Newsletter

Stay up to date with the latest from MAKERS delivered straight to your inbox. Sign up for new stories from trailblazing women, a big dose of inspiration, and exclusive MAKERS content.

Newsletter Confirmation

Thank you for joining! Please check your inbox for our special welcome letter
with exclusive updates from MAKERS.

Models Endorse #NoSizeFitsAll Campaign for Upcoming Fashion Week

Models Endorse #NoSizeFitsAll Campaign for Upcoming Fashion Week

While fashion week is a time to celebrate the latest and greatest trends of the season, it's also a platform to showcase the best and worst sides of the industry.

U.K. models Rosie Nelson and Jada Sezer have joined the country's Women’s Equality Party (WEP) in lieu of London Fashion Week, to promote the fitting #NoSizeFitsAll campaign that sets out to challenge the fashion industry's approach to body image.

The campaign's website is headlined with a jarring statistic: eating disorders affect 1.6 million people in the U.K., 89 percent of whom are female. Thus, the fashion industry must make strides toward acknowledging this.

Along with proposing that all models hired by agencies have a minimum body mass index of 18.5, or a doctor's note affirming their good health, the campaign also calls out Fashion Week designers directly. WEP urges them to showcase at least one sample size larger than a U.K. 12 (U.S. 8). WEP also urges U.K. fashion magazines to feature plus-sized models in at least one editorial per issue.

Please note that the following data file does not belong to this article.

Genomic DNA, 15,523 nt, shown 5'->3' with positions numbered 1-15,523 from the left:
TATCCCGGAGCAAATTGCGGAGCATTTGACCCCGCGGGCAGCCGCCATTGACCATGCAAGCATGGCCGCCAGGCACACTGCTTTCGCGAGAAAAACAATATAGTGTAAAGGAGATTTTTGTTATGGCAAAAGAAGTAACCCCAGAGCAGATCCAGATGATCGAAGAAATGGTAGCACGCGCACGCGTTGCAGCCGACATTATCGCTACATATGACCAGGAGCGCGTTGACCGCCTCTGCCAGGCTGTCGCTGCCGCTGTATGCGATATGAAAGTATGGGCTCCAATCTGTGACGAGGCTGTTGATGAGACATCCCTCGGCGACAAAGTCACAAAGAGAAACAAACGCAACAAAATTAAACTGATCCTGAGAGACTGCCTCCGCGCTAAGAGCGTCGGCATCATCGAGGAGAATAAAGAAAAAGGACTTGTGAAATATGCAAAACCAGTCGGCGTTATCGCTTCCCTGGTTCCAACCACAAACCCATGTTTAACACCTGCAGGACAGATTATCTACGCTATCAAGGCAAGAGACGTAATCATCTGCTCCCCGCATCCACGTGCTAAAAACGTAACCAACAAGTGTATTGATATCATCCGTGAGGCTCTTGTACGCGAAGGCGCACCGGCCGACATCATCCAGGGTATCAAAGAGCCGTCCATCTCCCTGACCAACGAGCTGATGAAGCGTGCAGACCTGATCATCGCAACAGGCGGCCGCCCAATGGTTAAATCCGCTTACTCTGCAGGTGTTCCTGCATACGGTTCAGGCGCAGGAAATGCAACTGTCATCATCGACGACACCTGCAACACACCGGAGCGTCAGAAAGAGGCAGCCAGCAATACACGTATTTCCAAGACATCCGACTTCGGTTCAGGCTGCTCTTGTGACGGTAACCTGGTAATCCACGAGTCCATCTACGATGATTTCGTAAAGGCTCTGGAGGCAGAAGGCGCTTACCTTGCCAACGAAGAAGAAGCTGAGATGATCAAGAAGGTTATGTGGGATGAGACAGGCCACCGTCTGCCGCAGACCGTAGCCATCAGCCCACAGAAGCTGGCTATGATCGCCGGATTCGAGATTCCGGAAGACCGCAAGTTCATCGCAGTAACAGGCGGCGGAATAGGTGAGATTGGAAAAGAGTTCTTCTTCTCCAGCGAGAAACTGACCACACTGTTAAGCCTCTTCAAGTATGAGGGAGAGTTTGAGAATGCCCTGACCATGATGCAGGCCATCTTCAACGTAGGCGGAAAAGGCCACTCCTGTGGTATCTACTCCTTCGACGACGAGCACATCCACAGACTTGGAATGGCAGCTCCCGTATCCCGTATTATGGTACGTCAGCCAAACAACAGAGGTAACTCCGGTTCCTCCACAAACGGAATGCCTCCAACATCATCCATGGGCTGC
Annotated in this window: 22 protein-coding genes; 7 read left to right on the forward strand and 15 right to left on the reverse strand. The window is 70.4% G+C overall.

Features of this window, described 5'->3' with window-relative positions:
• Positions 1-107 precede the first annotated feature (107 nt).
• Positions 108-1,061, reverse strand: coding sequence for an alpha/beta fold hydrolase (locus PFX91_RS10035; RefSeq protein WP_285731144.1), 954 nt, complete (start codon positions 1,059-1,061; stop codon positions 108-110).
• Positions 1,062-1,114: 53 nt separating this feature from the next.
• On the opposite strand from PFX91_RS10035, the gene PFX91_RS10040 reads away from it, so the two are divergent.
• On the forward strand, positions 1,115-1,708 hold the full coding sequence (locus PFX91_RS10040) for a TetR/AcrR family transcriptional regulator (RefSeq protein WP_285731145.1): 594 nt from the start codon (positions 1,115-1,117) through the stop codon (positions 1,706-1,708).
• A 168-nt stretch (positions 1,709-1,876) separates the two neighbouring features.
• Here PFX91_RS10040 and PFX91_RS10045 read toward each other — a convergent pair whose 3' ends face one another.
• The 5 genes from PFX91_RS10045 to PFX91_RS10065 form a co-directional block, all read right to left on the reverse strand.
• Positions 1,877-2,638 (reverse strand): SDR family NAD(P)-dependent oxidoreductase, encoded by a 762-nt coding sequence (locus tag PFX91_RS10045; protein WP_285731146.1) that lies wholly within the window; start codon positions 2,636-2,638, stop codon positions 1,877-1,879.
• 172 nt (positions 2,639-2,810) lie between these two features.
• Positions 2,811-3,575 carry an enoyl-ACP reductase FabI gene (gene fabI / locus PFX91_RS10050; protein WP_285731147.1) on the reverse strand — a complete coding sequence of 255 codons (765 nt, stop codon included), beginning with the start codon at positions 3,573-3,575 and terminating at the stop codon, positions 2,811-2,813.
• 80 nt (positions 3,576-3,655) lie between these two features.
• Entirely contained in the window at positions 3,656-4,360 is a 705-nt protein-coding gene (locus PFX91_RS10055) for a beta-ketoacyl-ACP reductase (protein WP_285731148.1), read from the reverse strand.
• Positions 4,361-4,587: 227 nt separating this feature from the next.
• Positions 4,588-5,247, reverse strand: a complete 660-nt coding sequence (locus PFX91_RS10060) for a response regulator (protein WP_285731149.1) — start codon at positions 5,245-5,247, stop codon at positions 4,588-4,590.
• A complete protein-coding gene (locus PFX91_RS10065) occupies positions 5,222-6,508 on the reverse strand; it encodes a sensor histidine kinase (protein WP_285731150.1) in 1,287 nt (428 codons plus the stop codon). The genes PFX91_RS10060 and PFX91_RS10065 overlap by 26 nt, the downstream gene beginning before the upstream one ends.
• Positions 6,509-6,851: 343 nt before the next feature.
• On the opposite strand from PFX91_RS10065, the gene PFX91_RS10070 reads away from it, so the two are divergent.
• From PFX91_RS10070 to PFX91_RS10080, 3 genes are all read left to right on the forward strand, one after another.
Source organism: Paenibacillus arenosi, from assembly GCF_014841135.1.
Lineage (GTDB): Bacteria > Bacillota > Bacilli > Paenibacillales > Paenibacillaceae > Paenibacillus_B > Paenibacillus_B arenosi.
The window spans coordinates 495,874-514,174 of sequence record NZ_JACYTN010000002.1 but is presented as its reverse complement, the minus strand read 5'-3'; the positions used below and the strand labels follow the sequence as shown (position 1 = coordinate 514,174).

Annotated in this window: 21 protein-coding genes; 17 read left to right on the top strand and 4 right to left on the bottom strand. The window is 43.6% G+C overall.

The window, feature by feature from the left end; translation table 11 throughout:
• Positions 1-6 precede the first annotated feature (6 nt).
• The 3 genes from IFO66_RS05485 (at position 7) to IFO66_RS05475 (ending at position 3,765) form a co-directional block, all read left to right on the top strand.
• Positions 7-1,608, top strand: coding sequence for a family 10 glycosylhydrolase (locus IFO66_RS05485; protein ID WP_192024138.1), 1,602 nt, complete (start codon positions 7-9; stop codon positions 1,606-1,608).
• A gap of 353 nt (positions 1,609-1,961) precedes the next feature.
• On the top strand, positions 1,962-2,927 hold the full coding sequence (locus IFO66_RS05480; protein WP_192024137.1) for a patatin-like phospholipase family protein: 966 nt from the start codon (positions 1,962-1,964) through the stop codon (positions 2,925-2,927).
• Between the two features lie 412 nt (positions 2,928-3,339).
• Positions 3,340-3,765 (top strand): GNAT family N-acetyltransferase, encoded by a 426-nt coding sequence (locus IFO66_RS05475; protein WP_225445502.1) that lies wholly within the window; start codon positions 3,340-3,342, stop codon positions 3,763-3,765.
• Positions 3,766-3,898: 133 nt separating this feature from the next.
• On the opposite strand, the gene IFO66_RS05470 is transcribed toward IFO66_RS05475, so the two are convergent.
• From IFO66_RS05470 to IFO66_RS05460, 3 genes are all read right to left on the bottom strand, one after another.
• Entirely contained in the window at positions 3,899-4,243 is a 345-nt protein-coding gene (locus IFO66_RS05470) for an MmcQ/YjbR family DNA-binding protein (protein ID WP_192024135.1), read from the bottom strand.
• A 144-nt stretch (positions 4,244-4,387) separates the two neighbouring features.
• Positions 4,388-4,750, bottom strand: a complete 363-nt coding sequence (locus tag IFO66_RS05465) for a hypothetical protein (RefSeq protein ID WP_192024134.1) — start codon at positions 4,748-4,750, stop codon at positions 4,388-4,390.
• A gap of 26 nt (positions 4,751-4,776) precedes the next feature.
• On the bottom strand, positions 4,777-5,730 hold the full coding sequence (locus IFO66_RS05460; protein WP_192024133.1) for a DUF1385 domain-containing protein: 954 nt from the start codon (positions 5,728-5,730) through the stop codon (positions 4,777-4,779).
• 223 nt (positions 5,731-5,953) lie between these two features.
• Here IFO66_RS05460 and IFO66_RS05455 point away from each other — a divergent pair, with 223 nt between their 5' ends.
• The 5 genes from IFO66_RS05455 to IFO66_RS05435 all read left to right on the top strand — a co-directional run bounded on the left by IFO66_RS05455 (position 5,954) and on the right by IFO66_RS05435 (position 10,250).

Both Nelson and Selzer have signed on to the initiative because of their personal experiences with the industry's standards of irrational thinness, The New York Times reports.

"They pressed on my hips and I just sat there thinking, no, I can't. I can't physically lose more weight. I was in shock. I didn't know what to say," said Nelson, who no longer works for said agencies.

WEP and #NoSizeFitsAll campaign leader, Sophie Walker, told The Guardian that she hopes their efforts will offer an alternative to the "tiny, tiny little clothes" idolized by designers.

"The previous work that's been done to contest this has been a very gentle," she said. "[W]e're at the point where we've got to say, enough: this has got to stop."

NEXT: #YourBodyRules: MAKERS Talk Body Confidence »

Related Stories:
Body Positive Amy Schumer Meme
This Documentary on Plus-Size Models Will Change the Way You Think About Your Body

Photo Credit: Getty Images